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Assignment Of Human Value

Topic : Trust

Submitted To:Lect. Pooja Kapoor

Submitted By:Shallu Tareria Roll No. 1275347 MBA 2nd Sem

The need to obtain and take drugs becomes more important than any other need.Sensations provides short lived pleasure The human brain is an extraordinarily complex and fine-tuned communications network containing billions of specialized cells (neurons) that give origin to our thoughts. The addict no longer seeks the drug for pleasure. despite devastating consequences. The brain remembers this pleasure and wants it repeated. eventually replacing a person's normal needs and desires with a one-track mission to seek and use drugs. normal desires and motives will have a hard time competing with the desire to take a drug. But this notion of choice is short-lived. are lost to the disease of addiction. Typically it happens like this: • A person takes a drug of abuse. A person who is coming down from using heroin may feel irritable as the drug leaves their body. but for relieving distress. perceptions and drives. job and community. Often. such as eating. emotions. • Eventually. The drug causes a surge in levels of a brain chemical called dopamine. drugs begin to take on the same significance for the addict. At this point. activating the same brain circuits as do behaviors linked to survival. • Just as food is linked to survival in day-to-day living. a drug is taken the first time by choice to feel pleasure or to relieve depression or stress. the drive to seek and use the drug is all that matters. including truly vital behaviors like eating. be it marijuana or cocaine or even alcohol. control and choice and everything that once held value in a person's life. such as family. • . They may even feel depressed after coming down. Why? Because repeated drug use disrupts well-balanced systems in the human brain in ways that persist. bonding and sex. which results in feelings of pleasure. Finally. It's not uncommon for heroin users to use more than once in a 24-hour period to get the rush and the high again.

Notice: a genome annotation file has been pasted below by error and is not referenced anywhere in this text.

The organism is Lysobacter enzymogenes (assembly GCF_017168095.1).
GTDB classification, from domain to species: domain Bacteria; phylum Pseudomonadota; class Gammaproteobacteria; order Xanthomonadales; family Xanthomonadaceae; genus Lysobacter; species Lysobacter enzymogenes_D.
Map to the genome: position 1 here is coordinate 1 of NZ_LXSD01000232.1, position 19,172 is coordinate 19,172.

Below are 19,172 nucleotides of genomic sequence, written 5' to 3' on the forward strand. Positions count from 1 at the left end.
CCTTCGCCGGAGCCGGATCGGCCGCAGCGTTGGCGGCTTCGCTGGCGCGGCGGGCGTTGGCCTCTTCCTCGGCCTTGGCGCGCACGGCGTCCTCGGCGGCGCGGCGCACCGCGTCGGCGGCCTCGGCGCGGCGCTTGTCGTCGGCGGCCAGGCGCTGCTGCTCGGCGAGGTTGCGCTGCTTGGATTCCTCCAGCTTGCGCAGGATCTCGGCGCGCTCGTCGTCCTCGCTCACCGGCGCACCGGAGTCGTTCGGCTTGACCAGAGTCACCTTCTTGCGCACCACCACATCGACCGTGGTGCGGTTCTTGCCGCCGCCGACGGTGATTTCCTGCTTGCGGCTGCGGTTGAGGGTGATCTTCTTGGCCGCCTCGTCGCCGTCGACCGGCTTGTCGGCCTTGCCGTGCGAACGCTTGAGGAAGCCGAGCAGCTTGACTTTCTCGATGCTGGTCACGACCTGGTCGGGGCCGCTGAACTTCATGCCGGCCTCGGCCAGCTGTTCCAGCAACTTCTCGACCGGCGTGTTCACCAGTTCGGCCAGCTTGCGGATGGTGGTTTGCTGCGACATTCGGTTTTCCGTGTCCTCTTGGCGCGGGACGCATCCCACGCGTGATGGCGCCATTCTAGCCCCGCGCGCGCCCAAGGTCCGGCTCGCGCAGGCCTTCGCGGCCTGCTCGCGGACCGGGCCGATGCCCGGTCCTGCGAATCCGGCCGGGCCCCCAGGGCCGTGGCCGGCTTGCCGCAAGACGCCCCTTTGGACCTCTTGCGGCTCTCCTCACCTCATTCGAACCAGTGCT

After a time. and touch. Every behavior in which an organism engages involves information from the primary senses. confusion. in this way. A number of drugs of abuse alter sensory information. such as vision. all ambiguously called “hedonism”. Mind-altering drugs can also influence perception of time. we often say that some things give us more pleasure than others. paranoia. According to various hedonist normative claims. hearing (audition). or normative reasons for action . often been thought of as a simple uniform feature of momentary conscious experience that is obviously good in itself and consequently attractive to whoever experiences it. they don't feel much of anything. Often abusers of these drugs experience severe depression. However. and mood. even where the experiences are otherwise diverse and the relevant difference does not seem one only of strength of desire. anxiety. has often been associated with more sweeping normative and psychological claims. The drug becomes the way for them to experience something positive in their lives. perhaps having in common only that they are one or both of these. Pleasure has. In searching for a way to cope with or escape from negative feelings. their emotions may flat line in between times. Philosophers have accordingly often taken pleasure to be a general kind or feature of experience that enters into explanations of why its instances are good or at least attractive and to what extent. thinking. and terror. This simple picture of pleasure and of its effects in the mind. which seems to make self-explanatory how pleasure can be an ultimate object of correct valuing and wanting. These result from extending the explanatory use of the simple picture of pleasure (and also a similar use of a corresponding picture of pain) to (between them) explain all of human value or motivation. moral norms. the person may find that they don't have good feelings unless they are doing the heroin dance. behavior. all human value. Everyday thinking of pleasure as good and as attractive may be consistent with pleasure's including very diverse experiences.Since the drug affects the pleasure centers in the user's brain.